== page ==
Multilingualism and multilingual practices are nothing new, in other words, but were already the norm in the past. What is more unusual is monolingualism. Studies in the fields of psycholinguistics and neuroscience have revealed a series of cognitive advantages of multilingualism, such as improved reflective capacity, attentional control, cognitive flexibility, working memory, creativity and the later onset of mental degeneration in old age. Viewed in this way, it is rather monolingualism that is the problem: a linguistic deficiency that can entail cognitive disadvantages.

“Multilingualism is nothing new, but was already the norm in the past. What is more unusual is monolingualism.”

So why is it then that monolingualism frequently is considered the benchmark for language practice, language proficiency and “native speaker abilities”, whereas multilingualism is viewed as an exception and potential problem? This perception is a legacy of the European nation-state formation. In the 18th and 19th centuries, the idea of a nation as the basis for a state was central, and a presumed monolingualism, as the ideological link of “one nation – one language”, often served to construct this nation. Though this monolingualism did not reflect the reality of that time any more than it does today, the construct means that we can still observe something that the educational scientist Ingrid Gogolin termed a “monolingual habitus”: an attitude implying that we live in a monolingual society.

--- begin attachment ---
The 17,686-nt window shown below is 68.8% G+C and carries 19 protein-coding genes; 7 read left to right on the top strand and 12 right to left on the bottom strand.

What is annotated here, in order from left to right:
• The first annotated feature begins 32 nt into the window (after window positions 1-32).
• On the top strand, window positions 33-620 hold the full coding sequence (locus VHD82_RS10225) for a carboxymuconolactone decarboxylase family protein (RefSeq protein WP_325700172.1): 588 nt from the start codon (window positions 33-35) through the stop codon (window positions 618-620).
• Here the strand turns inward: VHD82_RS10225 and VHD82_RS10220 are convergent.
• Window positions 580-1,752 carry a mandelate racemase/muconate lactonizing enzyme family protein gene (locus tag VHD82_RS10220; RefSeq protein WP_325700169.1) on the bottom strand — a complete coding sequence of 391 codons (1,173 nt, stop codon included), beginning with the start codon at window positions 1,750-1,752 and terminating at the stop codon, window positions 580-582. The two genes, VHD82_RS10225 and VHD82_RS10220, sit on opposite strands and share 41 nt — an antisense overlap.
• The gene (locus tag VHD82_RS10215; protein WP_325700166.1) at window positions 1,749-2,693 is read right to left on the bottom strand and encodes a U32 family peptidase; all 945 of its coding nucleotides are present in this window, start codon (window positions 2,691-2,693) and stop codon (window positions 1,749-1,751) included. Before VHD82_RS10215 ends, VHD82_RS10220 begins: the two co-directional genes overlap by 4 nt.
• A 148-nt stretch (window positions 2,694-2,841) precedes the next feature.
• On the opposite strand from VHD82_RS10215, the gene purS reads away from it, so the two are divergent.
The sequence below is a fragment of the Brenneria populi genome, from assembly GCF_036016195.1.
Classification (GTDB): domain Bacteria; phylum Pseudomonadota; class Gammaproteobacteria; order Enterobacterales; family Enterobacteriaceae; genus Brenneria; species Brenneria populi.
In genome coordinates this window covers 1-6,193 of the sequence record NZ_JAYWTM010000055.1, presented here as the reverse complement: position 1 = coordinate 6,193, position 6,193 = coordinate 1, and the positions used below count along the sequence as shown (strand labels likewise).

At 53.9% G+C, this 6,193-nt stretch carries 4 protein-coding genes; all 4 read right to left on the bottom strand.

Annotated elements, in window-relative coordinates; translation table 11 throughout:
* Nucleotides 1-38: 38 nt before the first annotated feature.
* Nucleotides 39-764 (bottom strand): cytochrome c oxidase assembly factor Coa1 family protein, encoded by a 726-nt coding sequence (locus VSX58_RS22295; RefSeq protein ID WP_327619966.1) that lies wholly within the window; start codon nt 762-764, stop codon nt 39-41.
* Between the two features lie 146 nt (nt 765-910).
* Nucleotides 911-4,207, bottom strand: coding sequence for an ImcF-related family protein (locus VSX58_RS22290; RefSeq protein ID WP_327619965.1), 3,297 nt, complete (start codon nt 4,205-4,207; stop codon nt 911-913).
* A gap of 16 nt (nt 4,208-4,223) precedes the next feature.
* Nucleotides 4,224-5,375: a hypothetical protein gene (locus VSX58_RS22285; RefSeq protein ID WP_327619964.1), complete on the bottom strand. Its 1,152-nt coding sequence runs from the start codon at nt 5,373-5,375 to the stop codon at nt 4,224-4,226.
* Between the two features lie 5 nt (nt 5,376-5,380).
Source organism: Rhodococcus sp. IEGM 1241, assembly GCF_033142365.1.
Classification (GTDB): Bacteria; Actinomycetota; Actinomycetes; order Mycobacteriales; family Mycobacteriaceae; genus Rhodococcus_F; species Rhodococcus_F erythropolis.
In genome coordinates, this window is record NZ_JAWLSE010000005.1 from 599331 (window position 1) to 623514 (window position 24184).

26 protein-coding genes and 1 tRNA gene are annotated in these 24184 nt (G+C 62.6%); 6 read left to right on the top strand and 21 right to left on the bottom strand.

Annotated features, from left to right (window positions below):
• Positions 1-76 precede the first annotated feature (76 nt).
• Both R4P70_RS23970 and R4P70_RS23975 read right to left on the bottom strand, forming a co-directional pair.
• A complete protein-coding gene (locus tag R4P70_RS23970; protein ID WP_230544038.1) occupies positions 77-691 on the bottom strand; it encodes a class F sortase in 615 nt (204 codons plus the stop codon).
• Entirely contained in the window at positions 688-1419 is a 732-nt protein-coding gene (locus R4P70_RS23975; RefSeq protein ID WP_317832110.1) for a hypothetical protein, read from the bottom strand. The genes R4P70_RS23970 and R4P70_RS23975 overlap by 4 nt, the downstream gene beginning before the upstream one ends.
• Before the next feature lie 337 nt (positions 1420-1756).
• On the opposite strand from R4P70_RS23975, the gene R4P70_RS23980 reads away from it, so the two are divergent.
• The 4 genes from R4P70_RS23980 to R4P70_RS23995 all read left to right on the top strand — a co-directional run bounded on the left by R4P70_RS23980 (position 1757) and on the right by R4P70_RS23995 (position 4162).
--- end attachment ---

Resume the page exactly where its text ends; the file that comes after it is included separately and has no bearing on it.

This habitus is particularly widespread in the Global North, namely in Europe and those countries that evolved out of former European ­colonies
(such as the USA and Australia). The notion of monolingualism being the norm is thus a peculiar­ity not only in historical but also geographical terms. Namibia for example recognises, in addition to English as the “official language”, 13 “national languages”, which include not only the Bantu and Khoisan languages but also German. The German-speaking minor­ity in Namibia dates back to the period of German colonial rule from 1884 to 1915, when Namibia was a settlement colony of the German Empire (it was during this time that colonial crimes were also committed, including the Herero and Nama genocide). Unlike among German minor­ities in the USA, the German-speaking community in Namibia is thriving: German is widely spoken not only at home, but also in schools, churches and the media; furthermore, it is not being suppressed by English as the national language, as is the case in the USA. In such situations multilingualism can contribute to social diversity, and minority languages are not threatened by an overwhelmingly dominant majority language, which occurs when a monolingual social habitus prevails, as it does in the USA and Germany.

In other words, the multilingualism that we are witnessing nowadays in Germany, not to mention the growing linguistic diversity in the public sphere, are thus restoring some degree of linguistic normality to our society. —

Professor Heike Wiese holds the Chair of German in Multilingual Contexts at Humboldt-Universität zu Berlin. Her research focuses, among other things, on urban contact dialects in Europe and Africa and the development of the Kiezdeutsch dialect, for which she has also launched an online portal. From 1998 to 1999, she was a guest researcher at Brandeis University in the USA on a DAAD postdoc scholarship.